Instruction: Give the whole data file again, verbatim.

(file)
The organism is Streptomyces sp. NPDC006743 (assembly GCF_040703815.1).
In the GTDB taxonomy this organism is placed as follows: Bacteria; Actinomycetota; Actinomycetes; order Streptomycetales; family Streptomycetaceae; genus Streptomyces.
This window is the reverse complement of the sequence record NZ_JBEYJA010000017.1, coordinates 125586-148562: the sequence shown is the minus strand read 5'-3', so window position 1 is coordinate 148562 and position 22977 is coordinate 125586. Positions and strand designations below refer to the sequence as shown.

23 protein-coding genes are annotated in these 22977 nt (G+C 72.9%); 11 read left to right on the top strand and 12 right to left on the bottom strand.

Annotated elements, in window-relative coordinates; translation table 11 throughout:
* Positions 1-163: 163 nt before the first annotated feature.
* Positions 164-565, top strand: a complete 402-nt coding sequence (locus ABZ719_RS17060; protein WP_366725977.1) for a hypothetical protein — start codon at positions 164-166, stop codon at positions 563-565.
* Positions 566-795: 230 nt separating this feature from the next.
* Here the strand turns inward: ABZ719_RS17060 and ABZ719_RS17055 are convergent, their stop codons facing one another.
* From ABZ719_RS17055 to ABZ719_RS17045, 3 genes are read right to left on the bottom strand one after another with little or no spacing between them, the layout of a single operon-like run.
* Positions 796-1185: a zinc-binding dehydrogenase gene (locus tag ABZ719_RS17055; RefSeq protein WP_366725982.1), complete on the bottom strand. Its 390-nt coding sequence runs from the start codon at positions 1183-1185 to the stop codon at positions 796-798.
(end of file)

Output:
The organism is Streptomyces sp. NPDC006743 (assembly GCF_040703815.1).
In the GTDB taxonomy this organism is placed as follows: Bacteria; Actinomycetota; Actinomycetes; order Streptomycetales; family Streptomycetaceae; genus Streptomyces.
This window is the reverse complement of the sequence record NZ_JBEYJA010000017.1, coordinates 125586-148562: the sequence shown is the minus strand read 5'-3', so window position 1 is coordinate 148562 and position 22977 is coordinate 125586. Positions and strand designations below refer to the sequence as shown.

23 protein-coding genes are annotated in these 22977 nt (G+C 72.9%); 11 read left to right on the top strand and 12 right to left on the bottom strand.

Annotated elements, in window-relative coordinates; translation table 11 throughout:
* Positions 1-163: 163 nt before the first annotated feature.
* Positions 164-565, top strand: a complete 402-nt coding sequence (locus ABZ719_RS17060; protein WP_366725977.1) for a hypothetical protein — start codon at positions 164-166, stop codon at positions 563-565.
* Positions 566-795: 230 nt separating this feature from the next.
* Here the strand turns inward: ABZ719_RS17060 and ABZ719_RS17055 are convergent, their stop codons facing one another.
* From ABZ719_RS17055 to ABZ719_RS17045, 3 genes are read right to left on the bottom strand one after another with little or no spacing between them, the layout of a single operon-like run.
* Positions 796-1185: a zinc-binding dehydrogenase gene (locus tag ABZ719_RS17055; RefSeq protein WP_366725982.1), complete on the bottom strand. Its 390-nt coding sequence runs from the start codon at positions 1183-1185 to the stop codon at positions 796-798.